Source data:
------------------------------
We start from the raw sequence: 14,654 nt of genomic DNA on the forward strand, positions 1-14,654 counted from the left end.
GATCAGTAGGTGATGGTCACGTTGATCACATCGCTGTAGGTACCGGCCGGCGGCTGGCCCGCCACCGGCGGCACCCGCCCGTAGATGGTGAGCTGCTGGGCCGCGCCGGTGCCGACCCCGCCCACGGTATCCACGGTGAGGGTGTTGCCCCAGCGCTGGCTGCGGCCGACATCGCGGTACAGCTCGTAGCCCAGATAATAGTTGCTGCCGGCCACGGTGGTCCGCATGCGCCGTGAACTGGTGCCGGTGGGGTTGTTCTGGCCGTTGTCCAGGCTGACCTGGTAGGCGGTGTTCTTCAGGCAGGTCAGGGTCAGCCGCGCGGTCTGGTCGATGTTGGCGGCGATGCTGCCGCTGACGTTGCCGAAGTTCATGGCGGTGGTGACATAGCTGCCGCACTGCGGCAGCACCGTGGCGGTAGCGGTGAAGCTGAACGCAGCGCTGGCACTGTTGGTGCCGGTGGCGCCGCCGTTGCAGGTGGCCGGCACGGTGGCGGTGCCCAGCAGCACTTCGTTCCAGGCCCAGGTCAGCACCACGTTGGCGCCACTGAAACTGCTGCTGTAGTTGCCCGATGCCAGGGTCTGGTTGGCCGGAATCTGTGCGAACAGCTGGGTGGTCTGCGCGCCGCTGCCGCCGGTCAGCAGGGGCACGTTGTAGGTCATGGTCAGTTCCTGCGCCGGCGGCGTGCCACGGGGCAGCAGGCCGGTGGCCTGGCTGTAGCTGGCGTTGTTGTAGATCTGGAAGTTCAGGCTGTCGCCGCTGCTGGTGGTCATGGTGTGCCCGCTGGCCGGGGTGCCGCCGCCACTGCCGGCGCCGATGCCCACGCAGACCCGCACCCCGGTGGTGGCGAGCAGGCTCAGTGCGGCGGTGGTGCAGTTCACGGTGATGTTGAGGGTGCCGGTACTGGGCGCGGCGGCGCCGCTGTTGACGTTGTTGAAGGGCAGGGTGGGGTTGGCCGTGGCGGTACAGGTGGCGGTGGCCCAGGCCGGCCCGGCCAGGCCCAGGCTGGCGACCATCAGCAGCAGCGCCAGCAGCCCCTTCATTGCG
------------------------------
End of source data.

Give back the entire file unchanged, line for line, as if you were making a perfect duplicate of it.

We start from the raw sequence: 14,654 nt of genomic DNA on the forward strand, positions 1-14,654 counted from the left end.
GATCAGTAGGTGATGGTCACGTTGATCACATCGCTGTAGGTACCGGCCGGCGGCTGGCCCGCCACCGGCGGCACCCGCCCGTAGATGGTGAGCTGCTGGGCCGCGCCGGTGCCGACCCCGCCCACGGTATCCACGGTGAGGGTGTTGCCCCAGCGCTGGCTGCGGCCGACATCGCGGTACAGCTCGTAGCCCAGATAATAGTTGCTGCCGGCCACGGTGGTCCGCATGCGCCGTGAACTGGTGCCGGTGGGGTTGTTCTGGCCGTTGTCCAGGCTGACCTGGTAGGCGGTGTTCTTCAGGCAGGTCAGGGTCAGCCGCGCGGTCTGGTCGATGTTGGCGGCGATGCTGCCGCTGACGTTGCCGAAGTTCATGGCGGTGGTGACATAGCTGCCGCACTGCGGCAGCACCGTGGCGGTAGCGGTGAAGCTGAACGCAGCGCTGGCACTGTTGGTGCCGGTGGCGCCGCCGTTGCAGGTGGCCGGCACGGTGGCGGTGCCCAGCAGCACTTCGTTCCAGGCCCAGGTCAGCACCACGTTGGCGCCACTGAAACTGCTGCTGTAGTTGCCCGATGCCAGGGTCTGGTTGGCCGGAATCTGTGCGAACAGCTGGGTGGTCTGCGCGCCGCTGCCGCCGGTCAGCAGGGGCACGTTGTAGGTCATGGTCAGTTCCTGCGCCGGCGGCGTGCCACGGGGCAGCAGGCCGGTGGCCTGGCTGTAGCTGGCGTTGTTGTAGATCTGGAAGTTCAGGCTGTCGCCGCTGCTGGTGGTCATGGTGTGCCCGCTGGCCGGGGTGCCGCCGCCACTGCCGGCGCCGATGCCCACGCAGACCCGCACCCCGGTGGTGGCGAGCAGGCTCAGTGCGGCGGTGGTGCAGTTCACGGTGATGTTGAGGGTGCCGGTACTGGGCGCGGCGGCGCCGCTGTTGACGTTGTTGAAGGGCAGGGTGGGGTTGGCCGTGGCGGTACAGGTGGCGGTGGCCCAGGCCGGCCCGGCCAGGCCCAGGCTGGCGACCATCAGCAGCAGCGCCAGCAGCCCCTTCATTGCG